Having done all this, I thought I was finished until I remembered that the original bloggers didn’t complain about a steady deterioration over time, but an abrupt one starting somewhere in 2012. What happens when I do a binary split and compare 2010/2011 to 2012/2013?

alertsRecent <- alerts[year(alerts$Date)>=2010,]
alertsRecent$Recent <- year(alertsRecent$Date) >= 2012
wilcox.test(Links ~ Recent,, data=alertsRecent)
#     Wilcoxon rank sum test with continuity correction
# data:  Links by Recent
# W = 71113, p-value = 6.999e-10
# alternative hypothesis: true location shift is not equal to 0
# 95% confidence interval:
#  34 75
# sample estimates:
# difference in location
#                     53

I avoided a normality-based test like t.test and used instead Wilcoxon because there’s no reason to expect the number of links per month to follow a normal distribution. Regardless of the details, there’s a big difference between the two time periods: 219 vs 140 links! A fall of 36% is certainly a serious decline, and it cannot be waved away as due to my Alerts settings (I always use “All results” and never “Only the best results”) nor, as we’ll see now, a confound like the possibilities that motivated multi-level model use:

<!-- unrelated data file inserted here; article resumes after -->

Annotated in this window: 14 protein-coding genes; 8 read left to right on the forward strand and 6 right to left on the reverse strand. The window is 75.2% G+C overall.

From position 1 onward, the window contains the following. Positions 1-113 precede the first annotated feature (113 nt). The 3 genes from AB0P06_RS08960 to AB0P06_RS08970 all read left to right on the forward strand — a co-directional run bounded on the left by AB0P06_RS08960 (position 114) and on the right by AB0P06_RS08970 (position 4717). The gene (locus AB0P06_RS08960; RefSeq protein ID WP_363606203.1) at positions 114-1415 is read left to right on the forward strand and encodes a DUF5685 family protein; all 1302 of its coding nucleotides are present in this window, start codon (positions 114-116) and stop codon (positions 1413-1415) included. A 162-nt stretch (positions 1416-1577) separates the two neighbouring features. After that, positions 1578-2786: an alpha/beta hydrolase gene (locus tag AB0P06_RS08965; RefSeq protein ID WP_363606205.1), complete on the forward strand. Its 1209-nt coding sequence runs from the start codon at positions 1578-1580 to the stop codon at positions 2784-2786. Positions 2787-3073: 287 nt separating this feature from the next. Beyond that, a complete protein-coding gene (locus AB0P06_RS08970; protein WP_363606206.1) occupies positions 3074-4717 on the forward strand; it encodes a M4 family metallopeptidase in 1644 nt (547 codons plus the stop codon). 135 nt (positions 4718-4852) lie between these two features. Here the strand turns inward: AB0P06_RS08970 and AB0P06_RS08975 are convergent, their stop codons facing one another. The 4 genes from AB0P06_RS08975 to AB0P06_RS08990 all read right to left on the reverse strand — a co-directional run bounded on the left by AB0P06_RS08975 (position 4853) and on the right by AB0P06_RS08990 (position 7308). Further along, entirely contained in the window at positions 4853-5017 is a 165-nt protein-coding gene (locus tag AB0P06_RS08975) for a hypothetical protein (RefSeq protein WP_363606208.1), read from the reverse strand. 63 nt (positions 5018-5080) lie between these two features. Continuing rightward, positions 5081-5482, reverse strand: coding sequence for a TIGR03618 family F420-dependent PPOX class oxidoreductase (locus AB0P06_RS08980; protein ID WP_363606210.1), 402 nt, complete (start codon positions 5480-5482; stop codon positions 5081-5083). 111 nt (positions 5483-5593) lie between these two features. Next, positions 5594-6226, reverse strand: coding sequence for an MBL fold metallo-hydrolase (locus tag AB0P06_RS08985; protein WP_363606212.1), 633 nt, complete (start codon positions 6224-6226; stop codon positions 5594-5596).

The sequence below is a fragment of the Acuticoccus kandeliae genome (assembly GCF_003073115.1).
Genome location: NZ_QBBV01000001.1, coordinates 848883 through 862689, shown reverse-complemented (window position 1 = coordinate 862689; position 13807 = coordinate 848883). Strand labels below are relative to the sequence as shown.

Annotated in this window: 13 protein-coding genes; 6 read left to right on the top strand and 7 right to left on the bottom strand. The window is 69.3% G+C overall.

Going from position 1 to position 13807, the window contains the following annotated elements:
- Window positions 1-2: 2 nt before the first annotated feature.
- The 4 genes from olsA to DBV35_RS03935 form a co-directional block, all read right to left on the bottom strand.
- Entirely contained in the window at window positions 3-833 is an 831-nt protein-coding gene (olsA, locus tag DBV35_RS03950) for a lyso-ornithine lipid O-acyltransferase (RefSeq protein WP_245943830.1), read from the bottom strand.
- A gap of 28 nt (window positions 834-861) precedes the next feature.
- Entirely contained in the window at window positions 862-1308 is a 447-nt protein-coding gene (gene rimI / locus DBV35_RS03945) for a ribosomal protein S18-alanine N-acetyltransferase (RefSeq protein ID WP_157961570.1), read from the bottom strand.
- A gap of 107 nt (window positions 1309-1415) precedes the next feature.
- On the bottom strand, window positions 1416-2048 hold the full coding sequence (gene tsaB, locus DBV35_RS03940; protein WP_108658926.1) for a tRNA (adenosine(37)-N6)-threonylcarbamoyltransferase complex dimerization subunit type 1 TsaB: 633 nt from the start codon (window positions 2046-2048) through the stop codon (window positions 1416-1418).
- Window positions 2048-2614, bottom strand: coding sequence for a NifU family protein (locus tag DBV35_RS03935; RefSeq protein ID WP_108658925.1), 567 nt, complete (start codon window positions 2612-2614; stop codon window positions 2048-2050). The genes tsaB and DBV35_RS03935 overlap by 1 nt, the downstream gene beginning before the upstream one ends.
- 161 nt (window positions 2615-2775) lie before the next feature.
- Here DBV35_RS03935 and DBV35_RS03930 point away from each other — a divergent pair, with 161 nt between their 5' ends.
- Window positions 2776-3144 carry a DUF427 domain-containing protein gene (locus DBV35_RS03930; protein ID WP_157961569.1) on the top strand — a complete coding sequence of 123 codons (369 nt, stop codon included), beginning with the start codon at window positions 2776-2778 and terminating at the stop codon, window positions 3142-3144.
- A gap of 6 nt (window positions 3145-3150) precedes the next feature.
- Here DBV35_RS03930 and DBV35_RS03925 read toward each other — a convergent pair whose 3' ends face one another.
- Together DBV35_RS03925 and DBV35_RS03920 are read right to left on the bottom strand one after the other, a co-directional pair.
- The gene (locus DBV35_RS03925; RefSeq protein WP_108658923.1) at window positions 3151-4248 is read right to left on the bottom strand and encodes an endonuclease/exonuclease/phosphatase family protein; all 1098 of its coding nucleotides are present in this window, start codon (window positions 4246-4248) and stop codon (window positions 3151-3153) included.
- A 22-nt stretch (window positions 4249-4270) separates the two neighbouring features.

alerts$Recent <- year(alerts$Date) >= 2012
mlm3 <- lmer(Links ~ Date + Recent + (1+Date|Search), alerts); mlm3
# Random effects:
#  Groups   Name        Variance Std.Dev. Corr
#  Search   (Intercept) 9.22e+03 9.60e+01
#           Date        9.52e-05 9.75e-03 -0.164
#  Residual             1.18e+04 1.09e+02
# Number of obs: 1048, groups: Search, 68
# Fixed effects:
#              Estimate Std. Error t value
# (Intercept) -440.1540   175.3630   -2.51
# Date           0.0413     0.0121    3.42
# RecentTRUE  -102.2273    13.3224   -7.67
# Correlation of Fixed Effects:
#            (Intr) Date
# Date       -0.993
# RecentTRUE  0.630 -0.647
anova(mlm1, mlm2, mlm3)
# Models:
# mlm1: Links ~ Date + (1 | Search)
# mlm2: Links ~ Date + (1 + Date | Search)
# mlm3: Links ~ Date + Recent + (1 + Date | Search)
#      Df   AIC   BIC logLik deviance Chisq Chi Df Pr(>Chisq)
# mlm1  4 13070 13089  -6531    13062
# mlm2  6 12771 12801  -6379    12759   303      2     <2e-16
# mlm3  7 13015 13050  -6500    13001     0      1          1

It Was Mid-2011

A new model treating pre-2012 as different turns up with a superior fit. Can we do better? A changepoint fingers May/June 2011 as the culprit and giving a larger difference in means (254 vs 147):

plot(cpt.meanvar(alertsRecent$Links), ylab="Links")
Link count 2010-2013, depicting a regime transition in May/June 2011

With this new changepoint, the test is more significant

alertsRecent <- alerts[year(alerts$Date)>=2010,]
alertsRecent$Recent <- alertsRecent$Date > "2011-05-01"
wilcox.test(Links ~ Recent,, data=alertsRecent)
#     Wilcoxon rank sum test with continuity correction
# data:  Links by Recent
# W = 63480, p-value = 4.61e-12
# alternative hypothesis: true location shift is not equal to 0
# 95% confidence interval:
#   62 112
# sample estimates:
# difference in location
#                     87

And the fit improves by a large amount:

alerts$Recent <- alerts$Date > "2011-05-01"